Lean UX – Book Summary (Applying Lean Principles to Improve User Experience)

Section I: Introduction and Principles

Chapter 1 – Why Lean UX?

Lean UX is the evolution of product design. It takes the best parts of the designer’s tool kit and recombines them in a way that makes them relevant to this new reality.

  • It’s deeply collaborative and cross-functional
  • We can’t continue to ask our teams to wait for us to figure it all out. We need daily, continuous engagement with our teams if we are going to be effective
  • Instead of talking about features and documents, we can talk about what works, and measure (market feedback) what works, learn, and adjust

Lean UX is three things:

  • It’s easiest to understand as a process change for designers
  • It’s a mindset that lets us approach our work in new ways
  • It’s also a way of thinking about managing software


Chapter 2 – Principles

Lean UX stands on three foundations

1. The Lean principles underlying Lean Startup apply to Lean UX in these ways:

  • They help us remove waste from our UX design process. We move away from heavily documented handoffs to a process that creates only the design artifacts we need to move the team’s learning forward.
  • Second, they drive us to harmonize our “system” of designers, developers, product managers, quality assurance engineers, marketers, and others in a transparent, cross-functional collaboration that brings nondesigners into our design process.
  • Last, and perhaps most important, is the mindset shift we gain from adopting a model based on experimentation. Instead of relying on a hero designer to divine the best solution from a single point of view, we use rapid experimentation and measurement to learn quickly how well (or not) our ideas meet our goals.

2. Design thinking: takes a solution focused approach to problem solving, working collaboratively to iterate an endless, shifting path toward perfection. It works toward product goals via specific ideation, prototyping, implementation, and learning steps to bring the appropriate solution to light.

3. Agile development philosophies: refocuses software development on value. It seeks to deliver working software to customers quickly and to adjust regularly to new learning along the way.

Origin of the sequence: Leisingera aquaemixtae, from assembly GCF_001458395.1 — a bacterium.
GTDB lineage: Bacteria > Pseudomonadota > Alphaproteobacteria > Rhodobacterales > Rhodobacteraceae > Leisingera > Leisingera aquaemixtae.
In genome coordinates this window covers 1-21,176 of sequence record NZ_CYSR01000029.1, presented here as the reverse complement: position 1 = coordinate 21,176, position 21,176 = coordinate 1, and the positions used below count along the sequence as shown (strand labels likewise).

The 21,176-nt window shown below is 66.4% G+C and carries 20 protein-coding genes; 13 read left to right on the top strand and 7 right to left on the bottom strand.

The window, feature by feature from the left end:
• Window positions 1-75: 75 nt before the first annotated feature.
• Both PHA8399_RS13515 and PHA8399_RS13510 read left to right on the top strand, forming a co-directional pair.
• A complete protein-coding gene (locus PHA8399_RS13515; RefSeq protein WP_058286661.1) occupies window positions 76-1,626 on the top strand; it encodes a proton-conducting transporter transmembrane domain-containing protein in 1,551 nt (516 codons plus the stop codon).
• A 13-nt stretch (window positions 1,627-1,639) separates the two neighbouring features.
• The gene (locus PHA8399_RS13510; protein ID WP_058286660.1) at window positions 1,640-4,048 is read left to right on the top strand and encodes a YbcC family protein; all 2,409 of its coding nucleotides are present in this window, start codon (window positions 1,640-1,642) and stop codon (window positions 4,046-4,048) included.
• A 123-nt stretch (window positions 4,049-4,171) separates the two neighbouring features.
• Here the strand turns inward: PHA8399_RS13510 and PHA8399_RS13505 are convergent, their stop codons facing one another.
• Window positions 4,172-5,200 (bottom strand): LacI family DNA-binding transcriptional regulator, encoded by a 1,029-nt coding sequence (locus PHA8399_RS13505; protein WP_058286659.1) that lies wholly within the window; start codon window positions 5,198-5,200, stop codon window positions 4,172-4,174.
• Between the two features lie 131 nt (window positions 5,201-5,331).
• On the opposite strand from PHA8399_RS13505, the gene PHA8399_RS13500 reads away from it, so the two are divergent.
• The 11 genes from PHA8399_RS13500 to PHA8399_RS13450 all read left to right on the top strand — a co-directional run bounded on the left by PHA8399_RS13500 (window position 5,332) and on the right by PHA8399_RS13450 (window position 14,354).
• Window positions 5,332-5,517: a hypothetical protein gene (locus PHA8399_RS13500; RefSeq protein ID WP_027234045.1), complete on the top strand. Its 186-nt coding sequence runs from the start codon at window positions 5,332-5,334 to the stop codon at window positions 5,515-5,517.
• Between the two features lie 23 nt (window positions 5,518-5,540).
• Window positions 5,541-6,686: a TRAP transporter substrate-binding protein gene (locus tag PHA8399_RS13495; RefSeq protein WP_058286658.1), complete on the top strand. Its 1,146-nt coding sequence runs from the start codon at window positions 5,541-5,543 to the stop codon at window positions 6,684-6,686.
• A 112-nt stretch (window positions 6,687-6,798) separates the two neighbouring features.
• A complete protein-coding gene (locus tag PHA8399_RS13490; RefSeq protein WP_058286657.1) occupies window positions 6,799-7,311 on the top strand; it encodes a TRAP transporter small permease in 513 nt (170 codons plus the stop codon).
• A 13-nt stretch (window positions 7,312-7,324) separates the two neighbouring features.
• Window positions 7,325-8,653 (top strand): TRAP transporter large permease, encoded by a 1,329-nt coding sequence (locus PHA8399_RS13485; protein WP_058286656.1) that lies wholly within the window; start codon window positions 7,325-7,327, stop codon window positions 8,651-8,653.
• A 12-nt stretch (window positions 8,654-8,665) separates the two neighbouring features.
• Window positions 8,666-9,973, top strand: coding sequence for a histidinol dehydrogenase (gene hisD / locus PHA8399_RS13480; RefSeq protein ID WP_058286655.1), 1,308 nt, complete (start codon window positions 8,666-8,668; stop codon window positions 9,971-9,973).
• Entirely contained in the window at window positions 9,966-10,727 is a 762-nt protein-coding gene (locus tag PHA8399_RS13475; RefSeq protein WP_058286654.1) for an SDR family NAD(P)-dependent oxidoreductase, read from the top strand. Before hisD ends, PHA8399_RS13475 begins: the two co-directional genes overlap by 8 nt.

As you explore the Lean UX approach, keep these principles in mind. Think of your experience with Lean UX as a learning journey. Use these principles to keep you and your team on course:

  • Cross-Functional Teams | Small, Dedicated, Colocated | Progress = Outcomes, Not Output | Problem-Focused Teams | Removing Waste | Small Batch Size | Continuous Discovery | The New User-Centricity | Shared Understanding | Anti-Pattern: Rockstars, Gurus, and Ninjas | Externalizing Your Work | Making over Analysis | Learning over Growth | Permission to Fail | Getting Out of the Deliverables Business


Section II: Process

Chapter 3 – Vision, Framing and Outcomes

Describes how Lean UX radically shifts the way we frame our work. The goal is not to create a deliverable, it’s to change something in the world—to create an outcome. And how we can reframe our work in terms of outcomes to search for the best solutions to the problem at hand.

Declaring outcomes, an important process, means to start with the project’s problem statements and then acknowledge our assumptions, then transform these assumptions into hypotheses. Also how to write hypothesis statements that capture intended features, audience, and goals, and that are specific enough to be tested. You’ll end up with statements that will serve as the roadmap for the next step of the Lean UX process: collaborative design.

The hypothesis statement is a way of expressing assumptions in testable form. It is composed of the following elements: Assumptions, Vision, Framing, and Outcomes, Hypotheses, Outcomes, Personas and Features.

And the recommended tools to validate hypotheses are: Business Assumptions Worksheet, Subhypotheses, Outcomes, Personas e Features.


Chapter 4 – Collaborative Design

After written the hypothesis, it’s time to determine what you’ll need to test assumptions.


Describes the shift in the design process. Lean UX uses many techniques familiar to designers but shifts the emphasis of work, becoming more collaborative. We aim for speed first. We prioritize learning. We use a key tool to achieve this: the MVP.

It’s shown how the low-fidelity drawings created in Design Studio sessions can help teams generate many ideas and then converge on a set the entire team can get behind. And practical techniques that can be used to create shared understanding, the fundamental currency of Lean UX.

Using tools such as style guides (accessible, continually improved e actionable), Design Studio (example in image below), and simple conversation, your team members can build a shared understanding that allows them to move forward at a much faster pace than in traditional environments.



Chapter 5 – MVPs and Experiments

Lean UX is based on the idea that we begin our work with an assumption. We use experiments to test our assumptions and then build on what we learn in those experiments. This chapter shows you how to orient your design process around experiments and learning.